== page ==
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Melachim uMilchamot

Melachim uMilchamot



This text includes 23 mitzvot; ten positive commandments and thirteen negative commandments. They are:

1) The obligation to appoint a king in Israel;

2) The prohibition against appointing a convert as king;

3) The prohibition against the king marrying many wives;

4) The prohibition against the king accumulating many horses;

5) The prohibition against the king amassing too much silver and gold;

6) The obligation to destroy the seven nations living in the Land of Canaan;

7) The prohibition against allowing any one of them to remain alive;

8) The obligation to destroy the descendents of Amalek;

9) The obligation to remember what Amalek did;

10) The prohibition against forgetting Amalek's evil deeds, including his ambush against the Israelites during their journey from Egypt to Israel;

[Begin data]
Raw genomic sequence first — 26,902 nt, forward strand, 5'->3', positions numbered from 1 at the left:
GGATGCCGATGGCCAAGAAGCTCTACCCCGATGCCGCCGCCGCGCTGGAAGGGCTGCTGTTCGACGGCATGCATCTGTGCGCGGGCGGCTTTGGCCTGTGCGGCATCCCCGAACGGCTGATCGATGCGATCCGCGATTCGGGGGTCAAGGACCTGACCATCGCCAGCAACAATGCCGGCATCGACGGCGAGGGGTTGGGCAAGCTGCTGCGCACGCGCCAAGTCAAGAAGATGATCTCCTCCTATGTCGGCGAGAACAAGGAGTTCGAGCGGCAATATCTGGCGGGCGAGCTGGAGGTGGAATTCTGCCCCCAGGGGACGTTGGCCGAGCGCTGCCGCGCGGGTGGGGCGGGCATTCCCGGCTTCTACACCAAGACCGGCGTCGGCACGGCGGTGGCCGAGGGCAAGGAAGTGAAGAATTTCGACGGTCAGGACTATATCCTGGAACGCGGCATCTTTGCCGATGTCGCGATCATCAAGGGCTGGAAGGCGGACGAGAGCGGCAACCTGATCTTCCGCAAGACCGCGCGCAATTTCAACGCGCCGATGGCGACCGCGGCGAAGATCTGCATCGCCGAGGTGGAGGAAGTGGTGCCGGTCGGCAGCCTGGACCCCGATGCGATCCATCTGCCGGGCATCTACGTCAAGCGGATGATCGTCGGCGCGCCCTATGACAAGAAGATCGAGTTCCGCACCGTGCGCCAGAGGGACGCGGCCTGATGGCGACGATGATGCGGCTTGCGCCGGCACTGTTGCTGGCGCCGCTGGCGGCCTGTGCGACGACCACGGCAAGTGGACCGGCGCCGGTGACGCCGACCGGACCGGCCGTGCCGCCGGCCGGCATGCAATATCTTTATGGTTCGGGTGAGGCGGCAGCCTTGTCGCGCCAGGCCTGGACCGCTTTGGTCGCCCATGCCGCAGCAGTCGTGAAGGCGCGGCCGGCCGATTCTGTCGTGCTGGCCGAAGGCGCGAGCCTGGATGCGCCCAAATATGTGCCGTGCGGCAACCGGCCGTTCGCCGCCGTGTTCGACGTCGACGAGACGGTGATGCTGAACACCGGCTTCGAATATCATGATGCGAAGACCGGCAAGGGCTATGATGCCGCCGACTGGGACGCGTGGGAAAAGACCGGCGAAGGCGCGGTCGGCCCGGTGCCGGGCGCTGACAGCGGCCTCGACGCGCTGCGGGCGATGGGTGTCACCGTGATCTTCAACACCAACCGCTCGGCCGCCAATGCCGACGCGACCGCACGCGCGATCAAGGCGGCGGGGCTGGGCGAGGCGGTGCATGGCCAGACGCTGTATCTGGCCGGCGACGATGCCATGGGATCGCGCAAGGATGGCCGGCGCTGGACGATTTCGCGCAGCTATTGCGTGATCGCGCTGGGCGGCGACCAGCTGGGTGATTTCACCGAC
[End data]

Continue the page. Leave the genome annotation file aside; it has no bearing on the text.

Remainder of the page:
l l) The prohibition against dwelling in Egypt;

12) The obligation to offer peace to the inhabitants of a city when besieging it; to carry out the laws governing the siege as prescribed in the Torah, in particular, the laws applying if the enemy agrees to surrender and those applying if it refuses;

13) The prohibition against offering peace to Ammon and Moab, in contrast to other nations, when besieging them;

14) The prohibition against destroying fruit-bearing trees during a siege;

15) The obligation to set up a latrine outside an army camp;

16) The obligation to carry a spike to dig with;

17) The obligation to anoint a priest to speak to the troops in the event of war;

18) The obligation to allow those who have consecrated wives, built houses, or planted vineyards to rejoice in their new status for a complete year, while releasing them from military conscription;

19) The prohibition against asking those mentioned in the previous category to perform any duties, including handling the needs of one's city or providing supplies to the troops during that year;

20) The obligation not to become frightened, nor to flee in the midst of battle;

21) The prohibitions and obligations regarding a yefat toar, a Gentile woman with whom the Torah allows relations in wartime;

22) The prohibition against selling a yefat toar;

23) The prohibition against subjugating her to perform menial duties after having relations with her.

These mitzvot are explained in the coming chapters.